Other common names: Arizona Mantis
Scientific name: Stagmomantis limbata
The Bordered Mantis is native to the western United States and Mexico. Stagmomantis limbata live in trees and bushes and use their bodies as camouflage to hide as they wait to prey on insects. Like other Mantids, the Bordered Mantis is an aggressive predator, and are easy to feed. However, like all Mantids, Stagmomantis limbata are cannibalistic, and only one individual should be kept in an enclosure.
Appearance / health:
This mantis can grow upwards of 3 inches. Their colors will range from a dark brown color to bright green.
Behavior / temperament:
Bordered Mantis are usually docile and easy going. They may get aggressive while feeding. Handling is not recommended as they can fall and get injured. These are very active mantids and make wonderful additions to anyone’s collection; beginner or expert.
A fully screened enclosure works best for all mantids as they are fully ventilated. Baby mantids may live in a temporary jar with many air holes punched in the lid and sides. They may be housed together, but enclosure space will need to grow according to how many are being housed. However, it’s best to house separately as cannibalism is very common.
Temperatures should stay around 75-85F with humidity levels of 60-70%. Humidity is important especially around molting time. Substrate is best as potting soil or a mix of peat and potting soil; 1-2 inches deep. Tank décor is highly important and should be items such as vines, twigs, branches, and many other climb-able items. They also need a place for molting and this can be a branch laid horizontally at the top of the tank. They will hang upside down to molt, so make sure there is room underneath the branch. Misting the tank during molt time is beneficial. If not molting, mist the tank 1-2 times a week to keep the range between 60-70%.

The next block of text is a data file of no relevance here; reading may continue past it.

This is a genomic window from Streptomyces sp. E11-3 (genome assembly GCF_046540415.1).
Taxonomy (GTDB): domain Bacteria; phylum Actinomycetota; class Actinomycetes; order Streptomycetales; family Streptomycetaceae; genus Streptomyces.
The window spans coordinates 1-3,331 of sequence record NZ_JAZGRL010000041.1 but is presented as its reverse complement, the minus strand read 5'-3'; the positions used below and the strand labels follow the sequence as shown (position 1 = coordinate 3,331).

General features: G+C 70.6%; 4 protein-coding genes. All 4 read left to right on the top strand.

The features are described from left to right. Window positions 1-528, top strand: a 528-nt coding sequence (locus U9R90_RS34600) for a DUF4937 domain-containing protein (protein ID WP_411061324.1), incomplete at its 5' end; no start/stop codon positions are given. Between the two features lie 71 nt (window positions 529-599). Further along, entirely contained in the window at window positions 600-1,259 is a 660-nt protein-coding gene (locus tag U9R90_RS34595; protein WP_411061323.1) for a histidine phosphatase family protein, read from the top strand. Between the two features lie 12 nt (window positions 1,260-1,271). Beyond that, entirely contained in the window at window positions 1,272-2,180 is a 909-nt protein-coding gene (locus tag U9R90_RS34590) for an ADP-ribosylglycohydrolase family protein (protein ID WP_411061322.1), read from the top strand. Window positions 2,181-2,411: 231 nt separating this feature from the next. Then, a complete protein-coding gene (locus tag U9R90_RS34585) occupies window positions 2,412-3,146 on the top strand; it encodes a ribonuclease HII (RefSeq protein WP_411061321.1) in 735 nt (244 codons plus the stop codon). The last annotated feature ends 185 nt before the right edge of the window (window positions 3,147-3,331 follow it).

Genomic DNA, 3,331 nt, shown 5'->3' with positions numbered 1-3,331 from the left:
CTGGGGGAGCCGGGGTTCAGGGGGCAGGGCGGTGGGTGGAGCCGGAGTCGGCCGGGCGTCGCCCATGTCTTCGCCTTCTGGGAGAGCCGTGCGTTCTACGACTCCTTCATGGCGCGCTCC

Adults should be offered variety especially before breeding time. Offer crickets, flies, moths, and other insects. Babies should be offered fruit flies, pin head crickets, and other small insects. If more than one are being housed together, always make sure food is abundant to prevent cannibalism.
Once the male and female have had their last molt, they are ready to breed. About 2 weeks from the last molt, introduce the male into the females enclosure. If she is receptive, she will allow the male to jump on her back and get positioned for breeding. If she allows this, copulation will begin and can last anywhere from a few minutes to a day. Once mating is finished, make sure to remove the male as female African Mantids are very aggressive and will not hesitate to hunt them down for food. Whether she was fertile or not, 3-4 weeks later she will lay her egg case. Keep this at the same temps and humidity as the adults and in about 4-6 weeks later, nymphs will hatch out. Care for these just as the adults.
"I found my mantis outside my house one day and just thought he was so cool I kept him. I had him for a few months and I was able to take him out from time to time. It was very cool watching him catch the food I'd put in his enclosure and he made for a neat conversational piece too. <br><br>I really dont think you need a lot for one of these. A 5 gallon tank seems perfect for keeping them in with some potting soil, and maybe a good branch with some leaves. <br>A light tank mist once a day so they can drink the dew<br>And then throw in some bugs for them to eat<br><br>I dont know if I'd recommend them for kids alone. Kids can be a bit rough and might hurt if if they try to take it out. Supervise your kids and just explain to them that they need to be careful.."
From Vioanna Jan 19 2013 12:34AM